E-Handbook: How to get actionable threat intelligence from tech tools Article 1 of 4

Actionable threat intelligence needs machine learning, staff

Examples of the collection and analysis of information to make strategic decisions date as far back as the Bible and Homer's The Iliad -- from Moses sending spies to gather intel on the agricultural offerings of Jazer to Dolon volunteering to spy on how well the Greeks were guarding their ships.

Readers may wonder how spying in the Bible and The Iliad relate to modern-day cybersecurity. Sure, things have changed over the millennia, but the importance of insights gleaned has not. Whether it's mapping out an enterprise network or analyzing how well security tools guard devices and systems, intelligence gathering is a thriving -- and crucial -- component of today's infosec programs.

Fortunately for security teams, the means to conduct intel gathering have evolved. Unlike Moses and Dolon, cybersecurity analysts and admins have technology on their side. This is good news, as the sheer volume and velocity of cyberthreats outpace humans' ability to counter them. Actionable threat intelligence increasingly relies on automation to detect threats quickly and even avert them before the systems' human counterparts know an event occurred.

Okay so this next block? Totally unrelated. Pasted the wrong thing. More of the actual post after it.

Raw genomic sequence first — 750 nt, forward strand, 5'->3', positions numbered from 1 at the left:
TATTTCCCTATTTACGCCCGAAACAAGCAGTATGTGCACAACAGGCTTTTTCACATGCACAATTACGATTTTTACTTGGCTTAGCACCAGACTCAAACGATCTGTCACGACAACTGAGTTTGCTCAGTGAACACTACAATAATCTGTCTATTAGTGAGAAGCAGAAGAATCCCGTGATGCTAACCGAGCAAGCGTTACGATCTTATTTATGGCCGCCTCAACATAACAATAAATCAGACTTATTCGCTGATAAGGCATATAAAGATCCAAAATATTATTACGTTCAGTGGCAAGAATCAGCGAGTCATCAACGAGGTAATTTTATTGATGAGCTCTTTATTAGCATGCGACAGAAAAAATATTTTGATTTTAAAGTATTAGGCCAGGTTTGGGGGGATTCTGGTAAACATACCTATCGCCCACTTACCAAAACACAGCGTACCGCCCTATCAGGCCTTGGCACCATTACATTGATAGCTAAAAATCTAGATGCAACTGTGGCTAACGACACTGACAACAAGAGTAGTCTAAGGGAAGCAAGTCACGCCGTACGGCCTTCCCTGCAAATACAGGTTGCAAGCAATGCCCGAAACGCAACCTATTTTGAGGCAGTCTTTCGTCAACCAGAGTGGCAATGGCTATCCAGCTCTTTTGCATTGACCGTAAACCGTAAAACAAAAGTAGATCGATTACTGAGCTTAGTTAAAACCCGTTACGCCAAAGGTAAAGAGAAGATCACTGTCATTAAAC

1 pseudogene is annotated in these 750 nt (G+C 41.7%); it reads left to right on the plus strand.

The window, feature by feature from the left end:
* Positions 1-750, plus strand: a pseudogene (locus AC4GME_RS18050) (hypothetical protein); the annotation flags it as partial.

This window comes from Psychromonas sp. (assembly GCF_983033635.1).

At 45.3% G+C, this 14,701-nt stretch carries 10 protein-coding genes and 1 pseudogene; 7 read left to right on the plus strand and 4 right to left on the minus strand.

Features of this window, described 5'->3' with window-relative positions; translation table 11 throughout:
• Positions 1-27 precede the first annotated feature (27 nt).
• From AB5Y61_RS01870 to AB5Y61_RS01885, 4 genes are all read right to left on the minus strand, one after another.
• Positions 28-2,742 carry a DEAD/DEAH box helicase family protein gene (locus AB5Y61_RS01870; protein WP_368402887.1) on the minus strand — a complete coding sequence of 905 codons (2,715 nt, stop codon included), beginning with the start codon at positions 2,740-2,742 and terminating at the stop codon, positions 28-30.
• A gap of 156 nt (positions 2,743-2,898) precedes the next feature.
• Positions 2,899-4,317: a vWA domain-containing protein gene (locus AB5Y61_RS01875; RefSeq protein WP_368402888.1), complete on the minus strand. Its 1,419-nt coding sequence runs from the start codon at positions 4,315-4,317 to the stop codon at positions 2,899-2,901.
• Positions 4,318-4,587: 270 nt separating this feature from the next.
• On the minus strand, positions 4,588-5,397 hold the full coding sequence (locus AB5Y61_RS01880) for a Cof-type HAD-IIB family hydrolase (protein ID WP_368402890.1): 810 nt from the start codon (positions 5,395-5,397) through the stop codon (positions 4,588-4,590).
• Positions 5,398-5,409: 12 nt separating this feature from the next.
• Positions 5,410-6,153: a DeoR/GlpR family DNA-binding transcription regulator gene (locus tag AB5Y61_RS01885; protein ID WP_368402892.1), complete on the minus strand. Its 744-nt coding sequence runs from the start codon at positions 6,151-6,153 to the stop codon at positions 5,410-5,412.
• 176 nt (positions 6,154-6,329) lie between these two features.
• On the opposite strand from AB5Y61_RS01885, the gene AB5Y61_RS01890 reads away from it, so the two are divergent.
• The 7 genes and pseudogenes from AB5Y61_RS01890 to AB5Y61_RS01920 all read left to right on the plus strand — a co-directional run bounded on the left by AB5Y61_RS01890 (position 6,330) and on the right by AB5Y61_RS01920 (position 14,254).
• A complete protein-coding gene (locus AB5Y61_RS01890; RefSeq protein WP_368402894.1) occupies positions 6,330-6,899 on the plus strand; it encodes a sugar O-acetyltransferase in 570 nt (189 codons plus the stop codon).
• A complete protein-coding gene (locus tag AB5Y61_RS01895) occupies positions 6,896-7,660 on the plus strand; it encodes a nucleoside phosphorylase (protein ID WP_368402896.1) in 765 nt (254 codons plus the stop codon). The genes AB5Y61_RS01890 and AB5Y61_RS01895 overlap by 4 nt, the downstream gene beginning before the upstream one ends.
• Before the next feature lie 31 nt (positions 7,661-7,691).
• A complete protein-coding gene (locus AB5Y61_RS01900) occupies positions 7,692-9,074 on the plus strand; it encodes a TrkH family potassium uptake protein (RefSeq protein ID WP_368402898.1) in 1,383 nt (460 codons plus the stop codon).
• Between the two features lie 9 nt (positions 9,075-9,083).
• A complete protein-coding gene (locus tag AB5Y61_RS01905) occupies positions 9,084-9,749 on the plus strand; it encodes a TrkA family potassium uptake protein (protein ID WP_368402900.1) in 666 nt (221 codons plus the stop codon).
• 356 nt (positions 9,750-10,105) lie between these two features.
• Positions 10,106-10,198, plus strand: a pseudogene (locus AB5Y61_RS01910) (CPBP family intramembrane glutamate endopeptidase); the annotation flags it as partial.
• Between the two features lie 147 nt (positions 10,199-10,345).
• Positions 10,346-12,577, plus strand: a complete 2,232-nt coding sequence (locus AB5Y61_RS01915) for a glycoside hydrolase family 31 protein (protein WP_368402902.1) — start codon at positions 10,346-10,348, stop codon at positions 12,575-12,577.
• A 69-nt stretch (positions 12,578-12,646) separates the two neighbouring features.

Yet modern cyberthreat intelligence systems aren't set-it-and-forget-it technology. Without the proper data fed into them, the algorithms' output can be rendered useless. And without complementary analysts and admins, even the most advanced systems are subject to threats. In addition, threat hunting tactics must accompany threat intelligence when environments such as the cloud are involved.

Security teams must stay up to speed on modern cyberthreat intelligence techniques to ensure their systems remain protected. In this guide, Andrew Froehlich outlines the common sources of cyberthreat intelligence and offers pointers to help organizations choose the best feeds for their enterprise needs. Then, Karen Scarfone discusses the emergence of machine learning in threat intelligence and provides advice on how to balance false positive and false negative security alerts. Finally, Sherri Davidoff details the top four challenges of cloud threat hunting and tips for surmounting them. Advice in this handbook will help enterprises protect data and reap the benefits of actionable threat intelligence and threat hunting.